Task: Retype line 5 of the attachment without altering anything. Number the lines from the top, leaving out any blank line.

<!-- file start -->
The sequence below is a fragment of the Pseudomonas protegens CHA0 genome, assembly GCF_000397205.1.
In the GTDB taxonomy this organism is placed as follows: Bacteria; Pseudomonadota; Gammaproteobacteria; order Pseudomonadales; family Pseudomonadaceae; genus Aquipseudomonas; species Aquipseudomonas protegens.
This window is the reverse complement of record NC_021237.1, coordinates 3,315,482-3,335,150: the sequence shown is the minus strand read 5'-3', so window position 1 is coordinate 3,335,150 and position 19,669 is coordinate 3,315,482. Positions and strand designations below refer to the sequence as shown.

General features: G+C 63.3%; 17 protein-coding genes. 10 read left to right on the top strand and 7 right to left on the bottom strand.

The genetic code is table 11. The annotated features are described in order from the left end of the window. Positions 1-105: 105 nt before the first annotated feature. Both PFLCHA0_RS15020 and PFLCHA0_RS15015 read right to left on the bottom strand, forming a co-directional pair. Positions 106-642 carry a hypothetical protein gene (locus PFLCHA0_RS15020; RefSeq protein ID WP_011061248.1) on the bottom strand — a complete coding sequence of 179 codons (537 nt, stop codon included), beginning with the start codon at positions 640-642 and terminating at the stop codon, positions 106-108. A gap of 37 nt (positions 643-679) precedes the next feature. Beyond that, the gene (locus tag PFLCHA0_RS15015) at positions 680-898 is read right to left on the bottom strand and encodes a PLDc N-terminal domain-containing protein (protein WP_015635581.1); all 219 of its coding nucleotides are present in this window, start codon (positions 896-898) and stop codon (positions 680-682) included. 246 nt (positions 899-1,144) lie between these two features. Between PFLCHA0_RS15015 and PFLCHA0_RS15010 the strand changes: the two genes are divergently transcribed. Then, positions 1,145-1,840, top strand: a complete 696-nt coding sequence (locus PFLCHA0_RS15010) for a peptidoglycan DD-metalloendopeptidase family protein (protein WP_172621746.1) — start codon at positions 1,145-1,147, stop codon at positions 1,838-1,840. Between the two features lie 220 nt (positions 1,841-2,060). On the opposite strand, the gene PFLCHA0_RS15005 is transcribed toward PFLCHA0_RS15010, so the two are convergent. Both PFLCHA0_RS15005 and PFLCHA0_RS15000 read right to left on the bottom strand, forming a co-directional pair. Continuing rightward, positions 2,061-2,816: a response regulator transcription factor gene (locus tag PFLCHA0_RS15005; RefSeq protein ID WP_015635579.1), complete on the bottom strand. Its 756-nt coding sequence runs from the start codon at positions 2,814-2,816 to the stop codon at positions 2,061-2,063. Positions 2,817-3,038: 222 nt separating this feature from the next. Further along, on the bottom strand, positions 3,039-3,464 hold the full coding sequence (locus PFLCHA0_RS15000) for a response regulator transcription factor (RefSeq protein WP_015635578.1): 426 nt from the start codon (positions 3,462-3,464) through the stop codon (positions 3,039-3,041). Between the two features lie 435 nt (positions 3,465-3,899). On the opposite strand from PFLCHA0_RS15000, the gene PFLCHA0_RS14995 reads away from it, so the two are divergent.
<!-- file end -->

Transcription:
The genetic code is table 11. The annotated features are described in order from the left end of the window. Positions 1-105: 105 nt before the first annotated feature. Both PFLCHA0_RS15020 and PFLCHA0_RS15015 read right to left on the bottom strand, forming a co-directional pair. Positions 106-642 carry a hypothetical protein gene (locus PFLCHA0_RS15020; RefSeq protein ID WP_011061248.1) on the bottom strand — a complete coding sequence of 179 codons (537 nt, stop codon included), beginning with the start codon at positions 640-642 and terminating at the stop codon, positions 106-108. A gap of 37 nt (positions 643-679) precedes the next feature. Beyond that, the gene (locus tag PFLCHA0_RS15015) at positions 680-898 is read right to left on the bottom strand and encodes a PLDc N-terminal domain-containing protein (protein WP_015635581.1); all 219 of its coding nucleotides are present in this window, start codon (positions 896-898) and stop codon (positions 680-682) included. 246 nt (positions 899-1,144) lie between these two features. Between PFLCHA0_RS15015 and PFLCHA0_RS15010 the strand changes: the two genes are divergently transcribed. Then, positions 1,145-1,840, top strand: a complete 696-nt coding sequence (locus PFLCHA0_RS15010) for a peptidoglycan DD-metalloendopeptidase family protein (protein WP_172621746.1) — start codon at positions 1,145-1,147, stop codon at positions 1,838-1,840. Between the two features lie 220 nt (positions 1,841-2,060). On the opposite strand, the gene PFLCHA0_RS15005 is transcribed toward PFLCHA0_RS15010, so the two are convergent. Both PFLCHA0_RS15005 and PFLCHA0_RS15000 read right to left on the bottom strand, forming a co-directional pair. Continuing rightward, positions 2,061-2,816: a response regulator transcription factor gene (locus tag PFLCHA0_RS15005; RefSeq protein ID WP_015635579.1), complete on the bottom strand. Its 756-nt coding sequence runs from the start codon at positions 2,814-2,816 to the stop codon at positions 2,061-2,063. Positions 2,817-3,038: 222 nt separating this feature from the next. Further along, on the bottom strand, positions 3,039-3,464 hold the full coding sequence (locus PFLCHA0_RS15000) for a response regulator transcription factor (RefSeq protein WP_015635578.1): 426 nt from the start codon (positions 3,462-3,464) through the stop codon (positions 3,039-3,041). Between the two features lie 435 nt (positions 3,465-3,899). On the opposite strand from PFLCHA0_RS15000, the gene PFLCHA0_RS14995 reads away from it, so the two are divergent.